Example 4. (Monodromy)  One can interpret the monodromy maps of a covering space in the language of connections.  Suppose for instance that we have a covering space \pi: \tilde X \to X of a topological space X whose fibres \pi^{-1}(\{x\}) are discrete; thus \tilde X is a discrete fibre bundle over X.  The discreteness induces a natural connection \Gamma on this space, which is given by the lifting map; in particular, if one integrates this connection on a closed loop based at some point x, one obtains the monodromy map of that loop at x. \diamond

Example 5. (Definite integrals) In view of the definition (2), it should not be surprising that the definite integral \int_a^b f(x)\ dx of a scalar function f: [a,b] \to {\Bbb R} can be interpreted as an integral of a connection.  Indeed, set X := [a,b], and let ({\Bbb R})_{x \in X} be the trivial line bundle over X.  The function f induces a connection \Gamma_f on this bundle by setting

\Gamma_f(x \mapsto x+dx): y \mapsto y + f(x) dx.

The integral \Gamma_f([a,b]) of this connection along {}[a,b] is then just the operation of translation by \int_a^b f(x)\ dx in the real line. \diamond

Example 6. (Line integrals) One can generalise Example 5 to encompass line integrals in several variable calculus.  Indeed, if X is an n-dimensional domain, then a vector field f = (f_1,\ldots,f_n): X \to {\Bbb R}^n induces a connection \Gamma_f on the trivial line bundle ({\Bbb R})_{x \in X} by setting

\Gamma_f( x \mapsto x+dx ): y \mapsto y + f_1(x) dx_1 + \ldots + f_n(x) dx_n.

The integral \Gamma_f(\gamma) of this connection along a curve \gamma is then just the operation of translation by the line integral \int_\gamma f \cdot dx in the real line.

Note that a gauge transformation in this context is just a vertical translation (x,y) \mapsto (x,y+V(x)) of the bundle ({\Bbb R})_{x \in X} \equiv X \times {\Bbb R} by some potential function V: X \to {\Bbb R}, which we will assume to be smooth for sake of discussion.  This transformation conjugates the connection \Gamma_f to the connection \Gamma_{f - \nabla V}.  Note that this is a conservative transformation: the integral of a connection along a closed loop is unchanged by gauge transformation. \diamond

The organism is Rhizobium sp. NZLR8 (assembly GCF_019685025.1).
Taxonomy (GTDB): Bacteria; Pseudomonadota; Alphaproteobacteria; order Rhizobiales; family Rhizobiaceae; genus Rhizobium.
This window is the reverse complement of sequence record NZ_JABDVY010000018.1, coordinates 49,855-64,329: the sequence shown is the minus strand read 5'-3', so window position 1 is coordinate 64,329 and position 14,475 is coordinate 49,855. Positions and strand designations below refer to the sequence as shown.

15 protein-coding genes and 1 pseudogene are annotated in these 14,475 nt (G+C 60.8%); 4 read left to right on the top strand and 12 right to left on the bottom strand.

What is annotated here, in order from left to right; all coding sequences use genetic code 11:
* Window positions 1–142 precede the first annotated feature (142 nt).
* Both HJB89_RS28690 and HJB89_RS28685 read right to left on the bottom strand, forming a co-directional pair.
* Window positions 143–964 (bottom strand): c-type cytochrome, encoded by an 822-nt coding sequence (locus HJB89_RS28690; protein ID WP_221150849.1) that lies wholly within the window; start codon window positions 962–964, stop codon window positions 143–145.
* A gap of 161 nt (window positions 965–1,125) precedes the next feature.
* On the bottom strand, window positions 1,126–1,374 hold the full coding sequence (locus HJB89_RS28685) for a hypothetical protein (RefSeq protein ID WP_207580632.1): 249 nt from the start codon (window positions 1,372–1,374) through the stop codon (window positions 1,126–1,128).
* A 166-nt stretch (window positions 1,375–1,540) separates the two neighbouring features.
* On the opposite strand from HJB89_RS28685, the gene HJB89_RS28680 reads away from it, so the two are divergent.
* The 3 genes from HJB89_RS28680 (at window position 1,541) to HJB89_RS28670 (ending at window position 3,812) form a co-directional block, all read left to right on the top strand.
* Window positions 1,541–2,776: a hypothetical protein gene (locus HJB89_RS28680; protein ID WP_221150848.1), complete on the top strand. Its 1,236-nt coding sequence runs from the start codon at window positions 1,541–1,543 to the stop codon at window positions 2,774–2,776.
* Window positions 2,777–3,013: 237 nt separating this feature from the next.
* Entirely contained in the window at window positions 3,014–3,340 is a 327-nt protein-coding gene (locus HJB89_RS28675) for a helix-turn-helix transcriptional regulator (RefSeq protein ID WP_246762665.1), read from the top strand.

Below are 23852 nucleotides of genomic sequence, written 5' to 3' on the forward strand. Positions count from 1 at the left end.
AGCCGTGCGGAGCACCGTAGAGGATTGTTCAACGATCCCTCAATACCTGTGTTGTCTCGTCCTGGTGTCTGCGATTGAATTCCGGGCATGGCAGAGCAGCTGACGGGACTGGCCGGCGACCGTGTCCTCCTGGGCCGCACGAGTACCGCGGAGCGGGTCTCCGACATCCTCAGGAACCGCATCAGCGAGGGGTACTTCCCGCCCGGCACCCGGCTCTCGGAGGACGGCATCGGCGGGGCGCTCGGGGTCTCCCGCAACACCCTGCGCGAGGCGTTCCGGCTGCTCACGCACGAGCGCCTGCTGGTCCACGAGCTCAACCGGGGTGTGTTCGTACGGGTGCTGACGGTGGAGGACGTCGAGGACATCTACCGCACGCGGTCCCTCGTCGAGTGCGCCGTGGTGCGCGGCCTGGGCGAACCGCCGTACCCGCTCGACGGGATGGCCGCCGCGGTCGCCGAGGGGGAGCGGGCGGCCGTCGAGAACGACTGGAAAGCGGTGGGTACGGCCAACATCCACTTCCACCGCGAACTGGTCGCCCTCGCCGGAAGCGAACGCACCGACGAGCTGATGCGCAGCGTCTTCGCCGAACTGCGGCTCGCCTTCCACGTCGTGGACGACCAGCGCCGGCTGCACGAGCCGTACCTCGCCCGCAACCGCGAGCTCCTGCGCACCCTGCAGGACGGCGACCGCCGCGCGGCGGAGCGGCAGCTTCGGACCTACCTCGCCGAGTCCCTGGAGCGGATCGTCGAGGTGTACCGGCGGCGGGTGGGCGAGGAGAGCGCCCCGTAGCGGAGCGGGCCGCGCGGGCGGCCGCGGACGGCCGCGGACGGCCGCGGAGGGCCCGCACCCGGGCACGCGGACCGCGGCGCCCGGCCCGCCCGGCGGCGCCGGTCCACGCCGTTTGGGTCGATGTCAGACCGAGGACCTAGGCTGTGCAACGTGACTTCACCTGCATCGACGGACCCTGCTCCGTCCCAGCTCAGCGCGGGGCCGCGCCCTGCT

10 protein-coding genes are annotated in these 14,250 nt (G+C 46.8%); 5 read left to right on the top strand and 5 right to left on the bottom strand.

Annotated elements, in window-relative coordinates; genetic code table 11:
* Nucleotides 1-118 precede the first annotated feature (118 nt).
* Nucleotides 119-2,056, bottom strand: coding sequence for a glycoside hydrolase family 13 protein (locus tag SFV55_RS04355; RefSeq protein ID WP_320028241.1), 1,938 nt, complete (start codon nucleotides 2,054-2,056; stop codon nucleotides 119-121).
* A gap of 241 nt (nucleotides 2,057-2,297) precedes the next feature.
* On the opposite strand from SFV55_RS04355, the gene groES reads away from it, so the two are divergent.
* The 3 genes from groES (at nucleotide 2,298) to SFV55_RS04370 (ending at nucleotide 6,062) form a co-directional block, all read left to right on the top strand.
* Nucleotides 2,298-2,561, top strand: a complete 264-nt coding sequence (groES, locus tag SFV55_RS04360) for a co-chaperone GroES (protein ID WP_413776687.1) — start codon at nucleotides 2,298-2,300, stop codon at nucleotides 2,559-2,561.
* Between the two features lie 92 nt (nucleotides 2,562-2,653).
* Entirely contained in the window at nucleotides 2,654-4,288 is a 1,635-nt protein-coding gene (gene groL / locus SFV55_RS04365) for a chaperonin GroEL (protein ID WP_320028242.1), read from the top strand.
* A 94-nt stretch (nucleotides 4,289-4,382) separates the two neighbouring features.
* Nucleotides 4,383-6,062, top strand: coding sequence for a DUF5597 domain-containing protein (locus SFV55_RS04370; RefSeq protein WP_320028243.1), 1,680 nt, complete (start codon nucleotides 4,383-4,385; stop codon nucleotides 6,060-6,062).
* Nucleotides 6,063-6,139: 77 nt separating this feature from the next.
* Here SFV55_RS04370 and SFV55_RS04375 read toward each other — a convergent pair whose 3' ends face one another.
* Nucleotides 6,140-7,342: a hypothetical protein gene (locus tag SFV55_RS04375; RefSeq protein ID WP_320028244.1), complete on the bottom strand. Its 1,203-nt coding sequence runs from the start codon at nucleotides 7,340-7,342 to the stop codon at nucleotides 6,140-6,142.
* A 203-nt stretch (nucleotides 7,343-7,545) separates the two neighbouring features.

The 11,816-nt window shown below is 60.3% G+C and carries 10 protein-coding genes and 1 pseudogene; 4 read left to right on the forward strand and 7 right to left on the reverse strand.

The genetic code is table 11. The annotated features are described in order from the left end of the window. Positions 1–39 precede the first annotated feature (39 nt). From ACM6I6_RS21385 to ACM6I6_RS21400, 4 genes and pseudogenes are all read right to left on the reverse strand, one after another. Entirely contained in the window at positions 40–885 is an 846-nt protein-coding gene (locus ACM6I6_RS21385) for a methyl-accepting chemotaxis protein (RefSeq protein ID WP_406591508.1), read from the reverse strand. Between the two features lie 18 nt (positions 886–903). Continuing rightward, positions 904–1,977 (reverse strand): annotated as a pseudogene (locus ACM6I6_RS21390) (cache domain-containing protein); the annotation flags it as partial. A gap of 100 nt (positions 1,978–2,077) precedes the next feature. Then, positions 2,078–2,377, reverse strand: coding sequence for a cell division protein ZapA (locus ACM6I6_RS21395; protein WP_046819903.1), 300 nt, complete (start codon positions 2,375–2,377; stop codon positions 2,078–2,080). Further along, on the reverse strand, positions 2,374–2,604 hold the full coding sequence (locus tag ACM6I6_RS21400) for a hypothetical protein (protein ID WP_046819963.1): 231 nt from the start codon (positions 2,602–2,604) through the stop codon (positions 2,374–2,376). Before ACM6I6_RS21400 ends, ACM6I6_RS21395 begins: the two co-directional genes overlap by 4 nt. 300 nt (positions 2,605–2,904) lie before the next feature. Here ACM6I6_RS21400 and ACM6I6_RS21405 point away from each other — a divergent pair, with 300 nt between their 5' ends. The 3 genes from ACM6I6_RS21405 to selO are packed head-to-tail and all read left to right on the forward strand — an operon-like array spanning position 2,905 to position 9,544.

Example 7. (ODE) A different way to generalise Example 5 can be obtained by using the fundamental theorem of calculus to interpret \int_{[a,b]} f(x)\ dx as the final value u(b) of the solution to the initial value problem

u'(t) = f(t); \quad u(a) = 0

for the ordinary differential equation u'=f.  More generally, the solution u(b) to the initial value problem

u'(t) = F( t, u(t) ); \quad u(a) = u_0

for some u: [a,b] \to {\Bbb R}^n taking values in some manifold Y, where F: [a,b] \times {\Bbb R}^n \to {\Bbb R}^n is a function (let us take it to be Lipschitz, to avoid technical issues), can also be interpreted as the integral of a connection \Gamma on the trivial vector space bundle ({\Bbb R}^n)_{t \in [a,b]}, defined by the formula

\Gamma(t \mapsto t+dt): y \mapsto y + F(t,y) dt.

Then \Gamma[a,b] will map u_0 to u(b), this is nothing more than the Euler method for solving ODE.   Note that the method of integrating factors in solving ODE can be interpreted as an attempt to simplify the connection \Gamma via a gauge transformation.  Indeed, it can be profitable to view the entire theory of connections as a multidimensional “variable-coefficient” generalisation of the theory of ODE.  \diamond

Once one selects a gauge, one can express a connection in terms of that gauge.  In the case of vector bundles (in which every fibre is a d-dimensional vector space for some fixed d), the covariant derivative \nabla_v w(x) of a section w of that bundle along some vector v emanating from x can be expressed in any given gauge by the formula

\nabla_v w(x)^i = v^\alpha \partial_\alpha w(x)^i + v^\alpha \Gamma_{\alpha j}^i w(x)^j

where we use the gauge to express w(x) as a vector (w(x)^1,\ldots,w(x)^d), the indices i, j = 1,\ldots,d are summed over the fibre dimensions (and \alpha summed over the base dimensions) as per the usual conventions, and the \Gamma_{\alpha j}^i := (\nabla_{e_\alpha} e_j)^i are the Christoffel symbols of this connection relative to this gauge.